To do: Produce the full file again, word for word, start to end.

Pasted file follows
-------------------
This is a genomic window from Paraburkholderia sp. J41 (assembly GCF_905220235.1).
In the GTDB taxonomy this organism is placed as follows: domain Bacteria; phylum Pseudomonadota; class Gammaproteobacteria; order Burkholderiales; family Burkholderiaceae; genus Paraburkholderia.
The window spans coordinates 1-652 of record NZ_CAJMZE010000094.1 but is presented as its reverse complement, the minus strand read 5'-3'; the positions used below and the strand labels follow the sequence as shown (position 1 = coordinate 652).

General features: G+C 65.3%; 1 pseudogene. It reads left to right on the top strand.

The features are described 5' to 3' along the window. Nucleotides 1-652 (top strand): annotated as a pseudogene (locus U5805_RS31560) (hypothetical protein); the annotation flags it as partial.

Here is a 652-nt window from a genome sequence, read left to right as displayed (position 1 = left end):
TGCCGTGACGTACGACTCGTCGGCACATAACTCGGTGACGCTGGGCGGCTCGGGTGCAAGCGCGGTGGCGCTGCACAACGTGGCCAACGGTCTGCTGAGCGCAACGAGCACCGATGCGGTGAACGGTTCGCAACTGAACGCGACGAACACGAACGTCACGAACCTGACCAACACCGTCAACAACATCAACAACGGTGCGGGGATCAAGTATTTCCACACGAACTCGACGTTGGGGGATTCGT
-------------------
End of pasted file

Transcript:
This is a genomic window from Paraburkholderia sp. J41 (assembly GCF_905220235.1).
In the GTDB taxonomy this organism is placed as follows: domain Bacteria; phylum Pseudomonadota; class Gammaproteobacteria; order Burkholderiales; family Burkholderiaceae; genus Paraburkholderia.
The window spans coordinates 1-652 of record NZ_CAJMZE010000094.1 but is presented as its reverse complement, the minus strand read 5'-3'; the positions used below and the strand labels follow the sequence as shown (position 1 = coordinate 652).

General features: G+C 65.3%; 1 pseudogene. It reads left to right on the top strand.

The features are described 5' to 3' along the window. Nucleotides 1-652 (top strand): annotated as a pseudogene (locus U5805_RS31560) (hypothetical protein); the annotation flags it as partial.

Here is a 652-nt window from a genome sequence, read left to right as displayed (position 1 = left end):
TGCCGTGACGTACGACTCGTCGGCACATAACTCGGTGACGCTGGGCGGCTCGGGTGCAAGCGCGGTGGCGCTGCACAACGTGGCCAACGGTCTGCTGAGCGCAACGAGCACCGATGCGGTGAACGGTTCGCAACTGAACGCGACGAACACGAACGTCACGAACCTGACCAACACCGTCAACAACATCAACAACGGTGCGGGGATCAAGTATTTCCACACGAACTCGACGTTGGGGGATTCGT